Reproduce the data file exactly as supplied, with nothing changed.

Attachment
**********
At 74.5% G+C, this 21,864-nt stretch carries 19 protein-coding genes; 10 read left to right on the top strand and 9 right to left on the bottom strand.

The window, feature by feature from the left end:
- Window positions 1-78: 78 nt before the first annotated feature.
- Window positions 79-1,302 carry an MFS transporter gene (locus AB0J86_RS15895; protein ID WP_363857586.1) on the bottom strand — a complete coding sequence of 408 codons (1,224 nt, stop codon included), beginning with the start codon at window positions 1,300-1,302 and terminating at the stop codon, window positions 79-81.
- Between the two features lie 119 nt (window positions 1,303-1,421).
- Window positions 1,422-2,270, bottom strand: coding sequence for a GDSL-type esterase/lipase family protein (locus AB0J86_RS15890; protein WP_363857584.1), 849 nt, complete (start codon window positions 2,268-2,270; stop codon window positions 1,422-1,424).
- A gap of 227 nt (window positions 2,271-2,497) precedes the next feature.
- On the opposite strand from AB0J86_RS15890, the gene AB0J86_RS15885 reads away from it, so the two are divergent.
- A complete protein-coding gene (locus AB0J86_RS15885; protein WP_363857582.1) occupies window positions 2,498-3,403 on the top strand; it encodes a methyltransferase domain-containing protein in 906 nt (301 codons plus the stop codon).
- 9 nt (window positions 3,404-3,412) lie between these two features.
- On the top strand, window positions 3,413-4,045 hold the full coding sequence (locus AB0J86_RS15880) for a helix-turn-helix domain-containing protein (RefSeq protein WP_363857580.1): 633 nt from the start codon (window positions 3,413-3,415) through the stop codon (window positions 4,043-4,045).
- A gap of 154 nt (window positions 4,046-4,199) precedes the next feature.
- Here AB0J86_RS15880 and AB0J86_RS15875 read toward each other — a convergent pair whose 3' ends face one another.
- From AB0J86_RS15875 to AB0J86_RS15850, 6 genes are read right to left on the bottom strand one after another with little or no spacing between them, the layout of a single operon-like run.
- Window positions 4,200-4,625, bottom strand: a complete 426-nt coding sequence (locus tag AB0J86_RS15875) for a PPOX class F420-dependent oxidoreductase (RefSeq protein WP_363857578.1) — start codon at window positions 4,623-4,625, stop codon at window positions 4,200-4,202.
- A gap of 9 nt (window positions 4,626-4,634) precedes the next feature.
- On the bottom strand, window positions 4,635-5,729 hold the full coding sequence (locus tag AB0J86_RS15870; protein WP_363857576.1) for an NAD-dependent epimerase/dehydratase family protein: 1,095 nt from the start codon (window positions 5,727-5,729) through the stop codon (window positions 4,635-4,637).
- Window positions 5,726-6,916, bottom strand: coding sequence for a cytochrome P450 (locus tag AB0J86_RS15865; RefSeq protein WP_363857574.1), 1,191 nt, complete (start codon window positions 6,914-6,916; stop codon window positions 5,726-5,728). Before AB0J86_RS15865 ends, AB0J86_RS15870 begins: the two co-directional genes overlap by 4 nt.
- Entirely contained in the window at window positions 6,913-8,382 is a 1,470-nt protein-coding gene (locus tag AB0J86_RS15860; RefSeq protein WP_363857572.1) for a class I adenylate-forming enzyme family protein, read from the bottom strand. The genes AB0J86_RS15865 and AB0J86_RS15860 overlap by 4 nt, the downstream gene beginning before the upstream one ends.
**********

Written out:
At 74.5% G+C, this 21,864-nt stretch carries 19 protein-coding genes; 10 read left to right on the top strand and 9 right to left on the bottom strand.

The window, feature by feature from the left end:
- Window positions 1-78: 78 nt before the first annotated feature.
- Window positions 79-1,302 carry an MFS transporter gene (locus AB0J86_RS15895; protein ID WP_363857586.1) on the bottom strand — a complete coding sequence of 408 codons (1,224 nt, stop codon included), beginning with the start codon at window positions 1,300-1,302 and terminating at the stop codon, window positions 79-81.
- Between the two features lie 119 nt (window positions 1,303-1,421).
- Window positions 1,422-2,270, bottom strand: coding sequence for a GDSL-type esterase/lipase family protein (locus AB0J86_RS15890; protein WP_363857584.1), 849 nt, complete (start codon window positions 2,268-2,270; stop codon window positions 1,422-1,424).
- A gap of 227 nt (window positions 2,271-2,497) precedes the next feature.
- On the opposite strand from AB0J86_RS15890, the gene AB0J86_RS15885 reads away from it, so the two are divergent.
- A complete protein-coding gene (locus AB0J86_RS15885; protein WP_363857582.1) occupies window positions 2,498-3,403 on the top strand; it encodes a methyltransferase domain-containing protein in 906 nt (301 codons plus the stop codon).
- 9 nt (window positions 3,404-3,412) lie between these two features.
- On the top strand, window positions 3,413-4,045 hold the full coding sequence (locus AB0J86_RS15880) for a helix-turn-helix domain-containing protein (RefSeq protein WP_363857580.1): 633 nt from the start codon (window positions 3,413-3,415) through the stop codon (window positions 4,043-4,045).
- A gap of 154 nt (window positions 4,046-4,199) precedes the next feature.
- Here AB0J86_RS15880 and AB0J86_RS15875 read toward each other — a convergent pair whose 3' ends face one another.
- From AB0J86_RS15875 to AB0J86_RS15850, 6 genes are read right to left on the bottom strand one after another with little or no spacing between them, the layout of a single operon-like run.
- Window positions 4,200-4,625, bottom strand: a complete 426-nt coding sequence (locus tag AB0J86_RS15875) for a PPOX class F420-dependent oxidoreductase (RefSeq protein WP_363857578.1) — start codon at window positions 4,623-4,625, stop codon at window positions 4,200-4,202.
- A gap of 9 nt (window positions 4,626-4,634) precedes the next feature.
- On the bottom strand, window positions 4,635-5,729 hold the full coding sequence (locus tag AB0J86_RS15870; protein WP_363857576.1) for an NAD-dependent epimerase/dehydratase family protein: 1,095 nt from the start codon (window positions 5,727-5,729) through the stop codon (window positions 4,635-4,637).
- Window positions 5,726-6,916, bottom strand: coding sequence for a cytochrome P450 (locus tag AB0J86_RS15865; RefSeq protein WP_363857574.1), 1,191 nt, complete (start codon window positions 6,914-6,916; stop codon window positions 5,726-5,728). Before AB0J86_RS15865 ends, AB0J86_RS15870 begins: the two co-directional genes overlap by 4 nt.
- Entirely contained in the window at window positions 6,913-8,382 is a 1,470-nt protein-coding gene (locus tag AB0J86_RS15860; RefSeq protein WP_363857572.1) for a class I adenylate-forming enzyme family protein, read from the bottom strand. The genes AB0J86_RS15865 and AB0J86_RS15860 overlap by 4 nt, the downstream gene beginning before the upstream one ends.